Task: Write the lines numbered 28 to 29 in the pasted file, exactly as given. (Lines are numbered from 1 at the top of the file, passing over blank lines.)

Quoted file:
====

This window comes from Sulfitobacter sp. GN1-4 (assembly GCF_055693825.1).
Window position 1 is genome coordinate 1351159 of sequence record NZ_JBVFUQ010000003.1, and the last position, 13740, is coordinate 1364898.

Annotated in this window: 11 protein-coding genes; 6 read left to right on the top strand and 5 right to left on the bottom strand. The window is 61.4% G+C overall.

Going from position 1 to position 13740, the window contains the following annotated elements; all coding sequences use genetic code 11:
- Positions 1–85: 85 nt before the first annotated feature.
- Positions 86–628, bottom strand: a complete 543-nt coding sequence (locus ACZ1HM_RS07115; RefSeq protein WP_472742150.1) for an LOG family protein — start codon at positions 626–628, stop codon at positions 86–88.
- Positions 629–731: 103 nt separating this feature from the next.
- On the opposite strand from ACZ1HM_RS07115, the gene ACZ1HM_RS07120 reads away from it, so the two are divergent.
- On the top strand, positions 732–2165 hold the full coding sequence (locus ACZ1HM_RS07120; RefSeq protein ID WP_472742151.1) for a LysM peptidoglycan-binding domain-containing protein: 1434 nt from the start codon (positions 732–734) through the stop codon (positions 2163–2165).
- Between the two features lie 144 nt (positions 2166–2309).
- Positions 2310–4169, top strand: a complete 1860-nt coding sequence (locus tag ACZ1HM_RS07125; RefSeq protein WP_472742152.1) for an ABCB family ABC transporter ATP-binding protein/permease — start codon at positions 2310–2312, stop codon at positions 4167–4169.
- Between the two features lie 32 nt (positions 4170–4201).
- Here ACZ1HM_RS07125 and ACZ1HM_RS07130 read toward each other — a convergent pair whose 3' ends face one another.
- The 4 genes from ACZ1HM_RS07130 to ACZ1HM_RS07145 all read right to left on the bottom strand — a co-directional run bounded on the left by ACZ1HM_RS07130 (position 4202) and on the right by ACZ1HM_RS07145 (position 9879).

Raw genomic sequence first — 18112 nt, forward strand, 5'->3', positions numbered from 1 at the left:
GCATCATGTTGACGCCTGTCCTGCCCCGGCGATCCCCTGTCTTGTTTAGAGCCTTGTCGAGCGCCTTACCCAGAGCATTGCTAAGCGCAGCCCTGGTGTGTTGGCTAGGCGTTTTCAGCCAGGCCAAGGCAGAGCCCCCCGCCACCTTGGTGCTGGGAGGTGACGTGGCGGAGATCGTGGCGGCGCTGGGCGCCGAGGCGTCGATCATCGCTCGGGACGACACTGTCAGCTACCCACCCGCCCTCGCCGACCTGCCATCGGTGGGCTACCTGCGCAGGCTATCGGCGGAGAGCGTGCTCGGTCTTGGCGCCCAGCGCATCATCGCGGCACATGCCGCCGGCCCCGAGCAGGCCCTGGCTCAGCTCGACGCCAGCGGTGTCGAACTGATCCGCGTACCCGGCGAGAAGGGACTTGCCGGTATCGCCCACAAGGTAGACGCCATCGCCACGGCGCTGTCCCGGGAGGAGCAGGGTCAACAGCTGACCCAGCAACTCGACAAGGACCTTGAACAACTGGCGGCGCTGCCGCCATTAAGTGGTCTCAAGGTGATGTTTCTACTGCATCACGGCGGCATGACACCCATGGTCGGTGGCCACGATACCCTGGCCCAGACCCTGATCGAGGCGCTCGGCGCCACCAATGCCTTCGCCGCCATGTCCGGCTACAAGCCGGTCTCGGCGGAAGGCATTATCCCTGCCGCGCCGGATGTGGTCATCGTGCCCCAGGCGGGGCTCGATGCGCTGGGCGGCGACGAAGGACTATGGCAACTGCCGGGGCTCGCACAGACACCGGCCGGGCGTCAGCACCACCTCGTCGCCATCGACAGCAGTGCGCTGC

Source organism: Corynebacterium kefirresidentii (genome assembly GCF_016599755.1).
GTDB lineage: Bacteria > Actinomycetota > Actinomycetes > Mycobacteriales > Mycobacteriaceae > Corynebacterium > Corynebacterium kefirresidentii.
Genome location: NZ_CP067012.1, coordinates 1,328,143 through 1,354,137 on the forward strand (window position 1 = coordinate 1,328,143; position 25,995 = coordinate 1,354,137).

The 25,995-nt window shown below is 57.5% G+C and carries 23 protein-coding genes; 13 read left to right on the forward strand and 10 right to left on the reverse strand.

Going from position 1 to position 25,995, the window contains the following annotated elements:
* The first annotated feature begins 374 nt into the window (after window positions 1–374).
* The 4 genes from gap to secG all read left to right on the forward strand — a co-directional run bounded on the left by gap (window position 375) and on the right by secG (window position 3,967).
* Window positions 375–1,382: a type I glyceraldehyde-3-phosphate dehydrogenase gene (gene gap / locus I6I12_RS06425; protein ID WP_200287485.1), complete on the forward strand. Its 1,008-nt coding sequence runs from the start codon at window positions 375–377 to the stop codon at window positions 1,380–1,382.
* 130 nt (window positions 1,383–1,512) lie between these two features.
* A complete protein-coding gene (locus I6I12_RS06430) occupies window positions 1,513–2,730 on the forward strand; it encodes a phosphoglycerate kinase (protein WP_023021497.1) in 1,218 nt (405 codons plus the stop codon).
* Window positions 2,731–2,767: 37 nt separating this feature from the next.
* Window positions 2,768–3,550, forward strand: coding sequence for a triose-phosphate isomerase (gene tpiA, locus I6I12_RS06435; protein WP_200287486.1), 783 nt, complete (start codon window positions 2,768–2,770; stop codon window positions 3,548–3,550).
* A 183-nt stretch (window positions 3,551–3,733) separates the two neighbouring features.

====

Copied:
* Window positions 2,768–3,550, forward strand: coding sequence for a triose-phosphate isomerase (gene tpiA, locus I6I12_RS06435; protein WP_200287486.1), 783 nt, complete (start codon window positions 2,768–2,770; stop codon window positions 3,548–3,550).
* A 183-nt stretch (window positions 3,551–3,733) separates the two neighbouring features.